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Herein lays the solution to ‘the social dilemma’

AvroKO is a master at creating hospitality environments that are as engaging as they are impeccable. Behind the design is a human-centred process of ‘hospitable thinking’.

“Hospitality has become a real through-line in so many different sectors,” says William Harris, a Founding Partner at New York, San Francisco, London and Bangkok-based studio AvroKO. Established with the coming together of four Partners in 2001, the studio is the creative force behind some of the world’s most impeccable bar, restaurant and hotel interiors. But increasingly, says Harris, clients have been coming to AvroKO from a variety of sectors.

“There are shifting perspectives about how people want to live their lives and define success on their own terms,” he says, citing today’s “mash up” of coworking, living and F&B spaces by way of example. “But there’s also a palpable sense, in general, of global anxiety right now. I think that’s one reason why a sense of hospitality is infiltrating other industries. It’s a way to help ground people – to [help them] feel there’s a bit of safety in their experience,” he says.

Union bar at The Opposite House in Beijing was informed by the 1920s and the age of early modernism – a time of transformation and experimentation. The design allows for an easy transition between day and night use.

Consideration of the physical, emotional and psychological realms has always been central to the work of AvroKO – one of the world’s most celebrated design studios specialising in hospitality spaces. The studio’s four Founding Partners – Greg Bradshaw, Adam Farmerie, Kristina O’Neal and William Harris – met during college in the US and joined forces to design a project ‘from top to bottom’ for a client. The integrated design approach was so successful that they merged to form AvroKO, building the studio on the strategy of delivering a single conceptual narrative across all aspects of a project – from interiors to menus, lighting to uniforms, art installations to wine bottles.

 

“There’s a palpable sense, in general, of global anxiety right now. I think that’s one reason why a sense of hospitality is infiltrating other industries.”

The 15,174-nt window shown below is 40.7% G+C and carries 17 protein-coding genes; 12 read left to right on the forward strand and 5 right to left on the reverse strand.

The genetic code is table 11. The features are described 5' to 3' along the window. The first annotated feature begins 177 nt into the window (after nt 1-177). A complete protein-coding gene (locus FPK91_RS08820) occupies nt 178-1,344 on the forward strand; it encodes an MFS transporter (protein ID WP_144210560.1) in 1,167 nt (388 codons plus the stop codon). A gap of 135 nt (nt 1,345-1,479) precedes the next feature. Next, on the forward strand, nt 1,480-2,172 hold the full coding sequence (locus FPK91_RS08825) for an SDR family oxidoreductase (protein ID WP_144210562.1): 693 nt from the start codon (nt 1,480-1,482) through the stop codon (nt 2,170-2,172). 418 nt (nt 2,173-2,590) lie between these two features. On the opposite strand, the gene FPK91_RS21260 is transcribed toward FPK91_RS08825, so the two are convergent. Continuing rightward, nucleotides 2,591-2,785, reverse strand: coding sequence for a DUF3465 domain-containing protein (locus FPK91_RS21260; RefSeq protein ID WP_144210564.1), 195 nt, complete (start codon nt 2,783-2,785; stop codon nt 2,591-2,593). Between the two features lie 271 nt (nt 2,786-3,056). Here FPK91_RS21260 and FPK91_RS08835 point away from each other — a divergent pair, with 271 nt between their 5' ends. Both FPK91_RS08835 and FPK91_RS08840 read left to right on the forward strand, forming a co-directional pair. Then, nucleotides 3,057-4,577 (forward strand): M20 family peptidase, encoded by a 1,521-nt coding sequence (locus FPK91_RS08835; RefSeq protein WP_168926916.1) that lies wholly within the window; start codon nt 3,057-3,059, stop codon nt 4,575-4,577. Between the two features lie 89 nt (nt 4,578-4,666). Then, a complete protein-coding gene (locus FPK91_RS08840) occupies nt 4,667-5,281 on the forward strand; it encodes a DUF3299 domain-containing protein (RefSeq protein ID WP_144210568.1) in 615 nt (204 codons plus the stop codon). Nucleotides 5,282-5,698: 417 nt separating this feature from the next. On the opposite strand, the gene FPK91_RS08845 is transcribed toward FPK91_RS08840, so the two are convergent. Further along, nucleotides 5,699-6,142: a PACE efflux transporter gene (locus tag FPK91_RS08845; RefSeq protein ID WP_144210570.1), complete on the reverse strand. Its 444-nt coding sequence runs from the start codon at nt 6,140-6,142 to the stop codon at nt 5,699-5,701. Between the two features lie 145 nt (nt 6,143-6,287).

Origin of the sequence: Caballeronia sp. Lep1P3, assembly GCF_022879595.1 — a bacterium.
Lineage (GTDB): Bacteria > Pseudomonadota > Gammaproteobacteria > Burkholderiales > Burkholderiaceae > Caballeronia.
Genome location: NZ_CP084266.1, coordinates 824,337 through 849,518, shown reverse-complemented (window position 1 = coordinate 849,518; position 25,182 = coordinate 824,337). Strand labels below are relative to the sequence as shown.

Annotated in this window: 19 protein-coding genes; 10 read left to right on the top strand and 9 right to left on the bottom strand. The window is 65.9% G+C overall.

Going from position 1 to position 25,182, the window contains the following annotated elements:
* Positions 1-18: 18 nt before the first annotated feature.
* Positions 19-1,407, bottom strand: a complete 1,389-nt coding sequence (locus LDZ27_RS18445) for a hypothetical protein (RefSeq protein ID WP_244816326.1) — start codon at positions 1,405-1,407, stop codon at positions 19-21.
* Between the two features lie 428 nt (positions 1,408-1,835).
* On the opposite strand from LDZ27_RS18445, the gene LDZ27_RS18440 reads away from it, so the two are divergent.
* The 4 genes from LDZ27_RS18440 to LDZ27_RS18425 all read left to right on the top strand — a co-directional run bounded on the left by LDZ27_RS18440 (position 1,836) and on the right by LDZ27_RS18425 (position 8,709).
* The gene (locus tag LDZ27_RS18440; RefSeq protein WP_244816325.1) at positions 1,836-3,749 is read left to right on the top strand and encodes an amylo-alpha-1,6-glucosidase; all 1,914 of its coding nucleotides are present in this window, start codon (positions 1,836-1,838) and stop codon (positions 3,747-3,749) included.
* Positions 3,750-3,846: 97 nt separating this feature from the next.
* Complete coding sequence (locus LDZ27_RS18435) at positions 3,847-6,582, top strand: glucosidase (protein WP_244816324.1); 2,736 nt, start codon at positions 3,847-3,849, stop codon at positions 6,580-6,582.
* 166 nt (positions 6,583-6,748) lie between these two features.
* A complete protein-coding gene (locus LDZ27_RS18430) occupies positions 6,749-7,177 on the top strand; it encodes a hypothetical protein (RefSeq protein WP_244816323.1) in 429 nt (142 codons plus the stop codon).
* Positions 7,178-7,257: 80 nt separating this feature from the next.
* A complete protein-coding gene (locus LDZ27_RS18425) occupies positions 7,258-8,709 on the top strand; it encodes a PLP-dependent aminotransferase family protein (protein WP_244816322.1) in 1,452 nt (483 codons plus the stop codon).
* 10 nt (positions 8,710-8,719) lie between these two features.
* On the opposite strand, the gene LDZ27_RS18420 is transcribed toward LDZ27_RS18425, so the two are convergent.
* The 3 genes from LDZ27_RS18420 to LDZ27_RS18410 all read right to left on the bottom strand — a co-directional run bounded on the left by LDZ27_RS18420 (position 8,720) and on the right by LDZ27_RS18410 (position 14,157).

Emotionally connected experiences in spaces that deeply resonate are the holy grail of this approach, and AvroKO has excelled in creating them. A driver has been a process the studio calls ‘hospitable thinking’. During the development of a project, ‘hospitable thinking’ will see the designers drawing from behavioural science and environmental psychology, and giving deep consideration to basic human needs, such as feeling safe and comfortable. “It’s how you think about people – how you can make them feel more welcome in a space,” explains Harris. The trick is pairing feelings of safety with the impact of the unexpected – the delightful ‘wow’ moments that capture the imagination.

At Chinese restaurant Nan Bei, situated on the nineteenth floor of the Rosewood Bangkok, a dramatic custom light fixture hovers over lounge settings beside the bar.

This is also where AvroKO excels. Harris likens it to making people forget about their phones for a while. He mentions the atrium lighting installation at Chinese restaurant Nan Bei (Rosewood, Bangkok) as an example – a dramatic array of lights and bird sculptures that cascades downwards, beautifully framed, as one emerges from the elevators. This sort of unexpected encounter “helps you feel present – really in that moment,” he says. It’s one of many impressive moments at Nan Bei, where every surface, object and touch point references the Chinese folklore story of the Weaver Girl and the Cowherd with richness and consideration.

Is that what we really want from our experiences of hospitality venues these days – to feel, and to be engaged by a space? Or are there other factors at play? “Hospitality has definitely gotten more multi-experiential and more layered,” says Harris. “People are looking for more experience, more variety, more options. Often in spaces we’re creating many different experiences through different parts of the day so people can really craft their own experience and tell their own story. It’s more complex and layered than it was in the past.” That extends to preferences for customisability, but also to less fuss – even in the luxury end of the market. “Being able to find your own experience [is important]. Let it be relaxed, but let it be really unique,” he says.

Chinese-inspired portals separate the bar, bar/dining and main dining spaces at Nan Bei by AvroKO, Bespoke textured green plaster on the walls and lapis lazuli stone on the bar play off against warmer tones.

Chinese-inspired portals separate the bar, bar/dining and main dining spaces at Nan Bei. Bespoke textured green plaster on the walls and lapis lazuli stone on the bar play off against warmer tones.

There’ll be even more opportunities to encounter AvroKO’s particular take on hospitality design in Asia with the firm working on projects in Bangkok, Phuket, Chongli and Jakarta. Harris is upbeat about the studio’s growing activity in this region. “It’s a very exciting time to be working in Asia. There’s a cross pollination happening within the region. It’s particularly exciting for us to have our Western offices and to have our Asian office as well, because there’s so much learning that you can glean from each culture – from clients as well as consumers.”

He adds, “I’m incredibly happy with the work we’ve done out of our Bangkok office – all our offices, really. It’s a testament to our partners and clients as well. There’s been a lot of trust and a lot of great opportunity to shift certain dialogues.”

Portrait photography by Raymond Patrick | Project Photography Owen Raggett

 


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